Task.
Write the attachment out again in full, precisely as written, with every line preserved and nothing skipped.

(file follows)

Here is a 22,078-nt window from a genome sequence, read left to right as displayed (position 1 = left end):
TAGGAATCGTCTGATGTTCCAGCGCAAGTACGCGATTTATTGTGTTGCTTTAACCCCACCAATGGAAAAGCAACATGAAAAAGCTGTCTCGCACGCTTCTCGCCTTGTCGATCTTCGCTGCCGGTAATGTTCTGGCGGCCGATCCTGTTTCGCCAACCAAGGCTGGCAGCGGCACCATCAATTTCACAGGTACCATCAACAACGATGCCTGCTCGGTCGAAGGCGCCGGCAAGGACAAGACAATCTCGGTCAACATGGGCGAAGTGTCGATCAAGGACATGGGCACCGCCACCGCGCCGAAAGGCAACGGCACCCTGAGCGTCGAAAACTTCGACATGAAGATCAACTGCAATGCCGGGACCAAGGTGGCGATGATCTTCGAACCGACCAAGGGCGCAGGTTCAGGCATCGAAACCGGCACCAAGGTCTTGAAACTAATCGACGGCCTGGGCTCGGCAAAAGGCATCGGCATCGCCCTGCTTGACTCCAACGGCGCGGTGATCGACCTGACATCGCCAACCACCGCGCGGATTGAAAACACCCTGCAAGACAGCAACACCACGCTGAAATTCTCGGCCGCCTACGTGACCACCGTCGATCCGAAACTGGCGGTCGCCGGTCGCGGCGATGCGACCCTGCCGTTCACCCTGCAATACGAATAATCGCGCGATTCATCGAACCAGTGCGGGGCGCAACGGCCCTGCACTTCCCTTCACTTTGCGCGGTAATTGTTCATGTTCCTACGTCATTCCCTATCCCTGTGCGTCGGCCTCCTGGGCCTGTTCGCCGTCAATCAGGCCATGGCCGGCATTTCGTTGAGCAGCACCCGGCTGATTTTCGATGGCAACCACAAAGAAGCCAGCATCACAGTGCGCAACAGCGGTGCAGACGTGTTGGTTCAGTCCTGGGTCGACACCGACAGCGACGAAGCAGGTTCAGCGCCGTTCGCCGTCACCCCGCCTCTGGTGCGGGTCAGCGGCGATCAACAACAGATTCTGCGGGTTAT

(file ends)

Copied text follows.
Here is a 22,078-nt window from a genome sequence, read left to right as displayed (position 1 = left end):
TAGGAATCGTCTGATGTTCCAGCGCAAGTACGCGATTTATTGTGTTGCTTTAACCCCACCAATGGAAAAGCAACATGAAAAAGCTGTCTCGCACGCTTCTCGCCTTGTCGATCTTCGCTGCCGGTAATGTTCTGGCGGCCGATCCTGTTTCGCCAACCAAGGCTGGCAGCGGCACCATCAATTTCACAGGTACCATCAACAACGATGCCTGCTCGGTCGAAGGCGCCGGCAAGGACAAGACAATCTCGGTCAACATGGGCGAAGTGTCGATCAAGGACATGGGCACCGCCACCGCGCCGAAAGGCAACGGCACCCTGAGCGTCGAAAACTTCGACATGAAGATCAACTGCAATGCCGGGACCAAGGTGGCGATGATCTTCGAACCGACCAAGGGCGCAGGTTCAGGCATCGAAACCGGCACCAAGGTCTTGAAACTAATCGACGGCCTGGGCTCGGCAAAAGGCATCGGCATCGCCCTGCTTGACTCCAACGGCGCGGTGATCGACCTGACATCGCCAACCACCGCGCGGATTGAAAACACCCTGCAAGACAGCAACACCACGCTGAAATTCTCGGCCGCCTACGTGACCACCGTCGATCCGAAACTGGCGGTCGCCGGTCGCGGCGATGCGACCCTGCCGTTCACCCTGCAATACGAATAATCGCGCGATTCATCGAACCAGTGCGGGGCGCAACGGCCCTGCACTTCCCTTCACTTTGCGCGGTAATTGTTCATGTTCCTACGTCATTCCCTATCCCTGTGCGTCGGCCTCCTGGGCCTGTTCGCCGTCAATCAGGCCATGGCCGGCATTTCGTTGAGCAGCACCCGGCTGATTTTCGATGGCAACCACAAAGAAGCCAGCATCACAGTGCGCAACAGCGGTGCAGACGTGTTGGTTCAGTCCTGGGTCGACACCGACAGCGACGAAGCAGGTTCAGCGCCGTTCGCCGTCACCCCGCCTCTGGTGCGGGTCAGCGGCGATCAACAACAGATTCTGCGGGTTAT